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Preparing Math Teachers as Instructional Coaches of Urban Classrooms at Small (Gates) High Schools

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Title: Mentoring the Beginning Teacher of Mathematics Author: UWM Last modified by: kepner Created Date: 2/28/2007 3:38:32 PM Document presentation format – PowerPoint PPT presentation

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Title: Preparing Math Teachers as Instructional Coaches of Urban Classrooms at Small (Gates) High Schools


1
Preparing Math Teachers as Instructional Coaches
of Urban Classrooms at Small (Gates) High
Schools Schools in Need of Improvement
  • Henry Kranendonk kranendhx_at_milwaukee.k12.wi.us
  • Mathematics Curriculum SpecialistMilwaukee
    Public Schools
  • Henry S. Kepner, Jr. kepner_at_uwm.eduDepartment
    of Curriculum Instruction and Department of
    Mathematical SciencesUniversity of
    Wisconsin-Milwaukee
  • National Council of Supervisors of
    MathematicsAnnual Meeting, Atlanta, GA
  • March 20, 2007

2
Mentoring new staff the unfunded mandate
  • Acting as a sponsor
  • Encouraging self-reliance
  • Encouraging true collegiality
  • Encouraging reflection on practice
  • Provide timely, appropriate feedback

3
Mentoring is
  • Sharing
  • Reflecting
  • Supporting
  • Mentoring is NOT
  • Evaluating
  • Substituting

4
Mentoring Roles
  • To consult
  • To collaborate
  • To Coach

5
Consult share vital information
  • Procedural expectations
  • Building/district policy, materials, access to
    resources
  • Craft of teaching establishing classroom
    routines, instructional strategies, assessments

6
  • Share the Why of actions, options
  • Think aloud about your own. Whys, Whats
    and Hows
  • Offer a menu
  • Produce an idea bank
  • Conduct a model lesson
  • (label critical attributes)
  • Review tapes of teaching
  • Reference, highlight current research

7
Collaborate co-develop the information pool.
  • Shared analysis
  • Problem solving
  • Decision-making and
  • Reflection

8
Collaboration Activity
  • Examine a 9th grade constructed response
    assessment.
  • Teacher and coach Describe what misconceptions
    and mistakes your students would bring to this
    assessment
  • Teacher and coach Describe what you expect your
    students will do to develop this assessment - and
    why!
  • Teacher and coach Describe what a student must
    develop to be considered proficient with this
    activity.

9
  • (5) Teacher and coach Design a meets
    expectation / does not meet expectation rubric
    to the Task Features
  • (6) Analyze each students work to assessment
  • (7) Provide feedback
  • (8) Summarize

10
Reciprocal nature support mutual learning,
growth, respect.
  • Brainstorm with colleague
  • Reasons,
  • ideas,
  • solutions,
  • Intervention
  • Co-plan
  • Co-teach

11
Coaching Goal to empower a colleagues
expertise in
  • Planning,
  • Reflecting on practice, and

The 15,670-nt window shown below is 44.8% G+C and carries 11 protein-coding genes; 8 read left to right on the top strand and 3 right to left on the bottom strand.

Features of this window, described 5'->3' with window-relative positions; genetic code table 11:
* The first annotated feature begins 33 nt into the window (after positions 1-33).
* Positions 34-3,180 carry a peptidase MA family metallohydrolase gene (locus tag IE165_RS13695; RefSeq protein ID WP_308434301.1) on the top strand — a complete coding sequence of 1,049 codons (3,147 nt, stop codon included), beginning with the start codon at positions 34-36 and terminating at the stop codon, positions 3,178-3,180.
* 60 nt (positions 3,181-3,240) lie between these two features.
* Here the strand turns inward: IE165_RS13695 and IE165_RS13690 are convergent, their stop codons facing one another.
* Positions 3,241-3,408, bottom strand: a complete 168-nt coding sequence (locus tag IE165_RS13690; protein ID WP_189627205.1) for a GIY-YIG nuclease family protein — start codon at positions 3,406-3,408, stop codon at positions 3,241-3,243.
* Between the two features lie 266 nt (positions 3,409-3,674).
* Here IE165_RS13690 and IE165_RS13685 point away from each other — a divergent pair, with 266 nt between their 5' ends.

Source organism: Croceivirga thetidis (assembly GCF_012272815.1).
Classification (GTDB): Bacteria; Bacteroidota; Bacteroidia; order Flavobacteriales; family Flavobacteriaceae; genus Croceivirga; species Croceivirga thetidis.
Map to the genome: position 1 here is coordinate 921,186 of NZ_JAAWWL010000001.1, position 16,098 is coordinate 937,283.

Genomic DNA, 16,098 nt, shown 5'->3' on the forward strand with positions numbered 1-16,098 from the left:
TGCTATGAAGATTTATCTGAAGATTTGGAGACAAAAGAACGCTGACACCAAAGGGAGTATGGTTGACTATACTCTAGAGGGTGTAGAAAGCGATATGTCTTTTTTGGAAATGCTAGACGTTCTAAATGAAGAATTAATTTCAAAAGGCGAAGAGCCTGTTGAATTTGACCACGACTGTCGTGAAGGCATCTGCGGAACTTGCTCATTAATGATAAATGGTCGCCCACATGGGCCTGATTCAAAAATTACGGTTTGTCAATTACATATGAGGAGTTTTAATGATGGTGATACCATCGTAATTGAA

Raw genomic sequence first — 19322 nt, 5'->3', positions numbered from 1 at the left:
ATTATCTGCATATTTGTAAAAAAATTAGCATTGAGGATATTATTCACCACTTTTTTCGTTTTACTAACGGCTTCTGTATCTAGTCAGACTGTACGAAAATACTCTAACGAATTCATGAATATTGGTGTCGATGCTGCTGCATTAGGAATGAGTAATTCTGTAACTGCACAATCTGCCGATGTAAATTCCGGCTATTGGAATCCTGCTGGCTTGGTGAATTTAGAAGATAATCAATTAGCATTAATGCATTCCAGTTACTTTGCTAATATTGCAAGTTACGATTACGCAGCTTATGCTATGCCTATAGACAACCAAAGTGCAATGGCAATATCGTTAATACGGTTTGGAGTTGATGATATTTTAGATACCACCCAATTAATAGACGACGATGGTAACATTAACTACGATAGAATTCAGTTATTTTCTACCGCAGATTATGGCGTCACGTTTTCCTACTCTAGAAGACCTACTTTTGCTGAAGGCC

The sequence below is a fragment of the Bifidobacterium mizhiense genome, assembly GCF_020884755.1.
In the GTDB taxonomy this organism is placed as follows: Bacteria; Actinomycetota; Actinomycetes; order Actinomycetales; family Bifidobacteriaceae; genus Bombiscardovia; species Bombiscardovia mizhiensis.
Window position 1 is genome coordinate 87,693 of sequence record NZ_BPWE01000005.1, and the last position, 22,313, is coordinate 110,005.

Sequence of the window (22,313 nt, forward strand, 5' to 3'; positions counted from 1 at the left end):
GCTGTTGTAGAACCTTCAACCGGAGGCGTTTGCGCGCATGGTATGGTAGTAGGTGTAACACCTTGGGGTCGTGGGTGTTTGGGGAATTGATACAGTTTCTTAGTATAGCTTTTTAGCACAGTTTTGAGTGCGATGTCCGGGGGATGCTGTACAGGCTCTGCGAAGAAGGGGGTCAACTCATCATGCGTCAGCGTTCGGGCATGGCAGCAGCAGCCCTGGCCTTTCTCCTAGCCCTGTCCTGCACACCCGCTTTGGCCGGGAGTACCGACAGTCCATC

• Instructional decision-making
  • Focused on student learning of mathematics.

12
Coaching responsibilites
  • Maintain a nonjudgmental stance
  • Inquire about Whats and Whys
  • Focus on successes towards colleagues goal
  • Focus on colleagues concerns. (Be prepared to
    focus on whatever the colleague raises as an area
    of concern.)
  • Reflect on goals.

13
References
  • Burns, Marilyn, Silbey, Robyn. (2000) So you
    have to teach math? Sound advice for K-6.
    teachers. Sausalito, CA Math Solutions
    Publications. ISBN 0-941355-29-2.
  • Costa, A., Garmstorn, R. (2002) Cognitive
    Coaching A foundation for Renaissance Schools.
    2nd Edition Norwood, MA Christopher-Gordon
    Publishers. ISBN 0-926842-37-4
  • DePaul, Amy. (1998?) Survival Guide for New
    Teachers How new teachers can work effectively
    with veteran teachers, parents, principals, and
    teacher educators. US Dept. of Education.
    Office of Educational Research and Improvement.
    www.ed.gov
  • Grant, Scott Nelson, et.al. (2003) Lenses on
    Learning. Dale Seymour Publications.
  • Huinker, D., Freckmann, J. (2004) Focusing
    Conversations to Promote Teacher Thinking. TCM.
  • Lipton, L., Wellman, B. (2003) Mentoring
    Matters  A Practical Guideto Learning-Focused
    Relationships. Sherman, CT  Mira Via.
  • NCTM. Lester (2003) Teaching Mathematics through
    Problem Solving, Prekindergarten-Grade 6.

14
References Continued
  • NCTM. Schoen (2003) Teaching Mathematics
    through Problem Solving. Grades 6-12
  • NCTM. Navigations collection.
  • NCTM. (2004) Empowering the Beginning Teacher of
    Mathematics in 
  • Chappell, M., Schielack, J., Zagorski, S.
    Elementary School 
  • Chappell, M. Pateracki. Middle School 
  • Chappell, M., Choppin, J., Salls, J. High
    School.
  • National Research Council (2001). Adding it up
    Helping children learn mathematics. J.
    Kilpatrick, J. Swafford, and B. Findell (Eds.).
    Mathematics Learning Study Committee, Center for
    Education, Division
  • Stein, Mary Kay, Smith, M., Henningsen, M.
    Silver, E. (2000) Implementing Standards-based
    Mathematics Instruction. NY Teachers College
    Press and NCTM.
  • West, L. Staub, F. (2003) Content-Focused
    Coaching  Transforming Mathematics Lessons.
    Heinemann.
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